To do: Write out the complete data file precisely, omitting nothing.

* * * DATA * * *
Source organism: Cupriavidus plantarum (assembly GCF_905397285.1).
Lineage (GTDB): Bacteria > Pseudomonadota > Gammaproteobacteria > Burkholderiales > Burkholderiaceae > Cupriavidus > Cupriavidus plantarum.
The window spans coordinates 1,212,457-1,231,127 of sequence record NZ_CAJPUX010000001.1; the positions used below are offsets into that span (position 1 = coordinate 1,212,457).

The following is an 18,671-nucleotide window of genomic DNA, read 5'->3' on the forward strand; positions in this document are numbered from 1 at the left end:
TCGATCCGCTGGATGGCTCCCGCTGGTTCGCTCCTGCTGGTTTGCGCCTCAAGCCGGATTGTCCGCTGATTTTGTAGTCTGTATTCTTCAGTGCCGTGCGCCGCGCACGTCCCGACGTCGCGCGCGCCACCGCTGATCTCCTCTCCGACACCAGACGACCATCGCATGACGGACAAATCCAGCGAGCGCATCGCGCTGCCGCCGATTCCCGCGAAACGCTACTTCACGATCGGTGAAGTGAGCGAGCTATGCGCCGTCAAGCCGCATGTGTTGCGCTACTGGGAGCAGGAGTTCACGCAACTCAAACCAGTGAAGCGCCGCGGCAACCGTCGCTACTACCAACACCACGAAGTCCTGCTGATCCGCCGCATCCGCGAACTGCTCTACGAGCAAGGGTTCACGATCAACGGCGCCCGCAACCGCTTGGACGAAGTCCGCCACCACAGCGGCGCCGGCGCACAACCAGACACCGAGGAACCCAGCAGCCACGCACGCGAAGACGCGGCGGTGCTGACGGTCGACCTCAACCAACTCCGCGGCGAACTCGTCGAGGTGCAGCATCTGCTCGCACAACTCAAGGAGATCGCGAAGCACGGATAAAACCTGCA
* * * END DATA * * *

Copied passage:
Source organism: Cupriavidus plantarum (assembly GCF_905397285.1).
Lineage (GTDB): Bacteria > Pseudomonadota > Gammaproteobacteria > Burkholderiales > Burkholderiaceae > Cupriavidus > Cupriavidus plantarum.
The window spans coordinates 1,212,457-1,231,127 of sequence record NZ_CAJPUX010000001.1; the positions used below are offsets into that span (position 1 = coordinate 1,212,457).

The following is an 18,671-nucleotide window of genomic DNA, read 5'->3' on the forward strand; positions in this document are numbered from 1 at the left end:
TCGATCCGCTGGATGGCTCCCGCTGGTTCGCTCCTGCTGGTTTGCGCCTCAAGCCGGATTGTCCGCTGATTTTGTAGTCTGTATTCTTCAGTGCCGTGCGCCGCGCACGTCCCGACGTCGCGCGCGCCACCGCTGATCTCCTCTCCGACACCAGACGACCATCGCATGACGGACAAATCCAGCGAGCGCATCGCGCTGCCGCCGATTCCCGCGAAACGCTACTTCACGATCGGTGAAGTGAGCGAGCTATGCGCCGTCAAGCCGCATGTGTTGCGCTACTGGGAGCAGGAGTTCACGCAACTCAAACCAGTGAAGCGCCGCGGCAACCGTCGCTACTACCAACACCACGAAGTCCTGCTGATCCGCCGCATCCGCGAACTGCTCTACGAGCAAGGGTTCACGATCAACGGCGCCCGCAACCGCTTGGACGAAGTCCGCCACCACAGCGGCGCCGGCGCACAACCAGACACCGAGGAACCCAGCAGCCACGCACGCGAAGACGCGGCGGTGCTGACGGTCGACCTCAACCAACTCCGCGGCGAACTCGTCGAGGTGCAGCATCTGCTCGCACAACTCAAGGAGATCGCGAAGCACGGATAAAACCTGCA